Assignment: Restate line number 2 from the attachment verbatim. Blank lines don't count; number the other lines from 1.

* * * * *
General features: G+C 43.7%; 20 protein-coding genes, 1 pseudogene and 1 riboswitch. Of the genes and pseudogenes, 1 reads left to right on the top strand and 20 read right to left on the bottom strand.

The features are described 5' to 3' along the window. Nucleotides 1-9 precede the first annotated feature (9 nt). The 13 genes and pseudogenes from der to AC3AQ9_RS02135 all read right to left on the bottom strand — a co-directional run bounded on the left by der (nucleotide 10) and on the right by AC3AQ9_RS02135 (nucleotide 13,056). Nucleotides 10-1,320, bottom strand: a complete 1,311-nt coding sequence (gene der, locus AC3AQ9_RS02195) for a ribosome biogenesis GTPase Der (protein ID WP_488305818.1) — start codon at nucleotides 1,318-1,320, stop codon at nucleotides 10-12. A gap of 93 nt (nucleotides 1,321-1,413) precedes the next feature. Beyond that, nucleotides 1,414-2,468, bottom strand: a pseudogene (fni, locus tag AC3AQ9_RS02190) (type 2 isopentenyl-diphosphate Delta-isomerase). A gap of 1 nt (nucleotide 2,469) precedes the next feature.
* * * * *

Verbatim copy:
The features are described 5' to 3' along the window. Nucleotides 1-9 precede the first annotated feature (9 nt). The 13 genes and pseudogenes from der to AC3AQ9_RS02135 all read right to left on the bottom strand — a co-directional run bounded on the left by der (nucleotide 10) and on the right by AC3AQ9_RS02135 (nucleotide 13,056). Nucleotides 10-1,320, bottom strand: a complete 1,311-nt coding sequence (gene der, locus AC3AQ9_RS02195) for a ribosome biogenesis GTPase Der (protein ID WP_488305818.1) — start codon at nucleotides 1,318-1,320, stop codon at nucleotides 10-12. A gap of 93 nt (nucleotides 1,321-1,413) precedes the next feature. Beyond that, nucleotides 1,414-2,468, bottom strand: a pseudogene (fni, locus tag AC3AQ9_RS02190) (type 2 isopentenyl-diphosphate Delta-isomerase). A gap of 1 nt (nucleotide 2,469) precedes the next feature.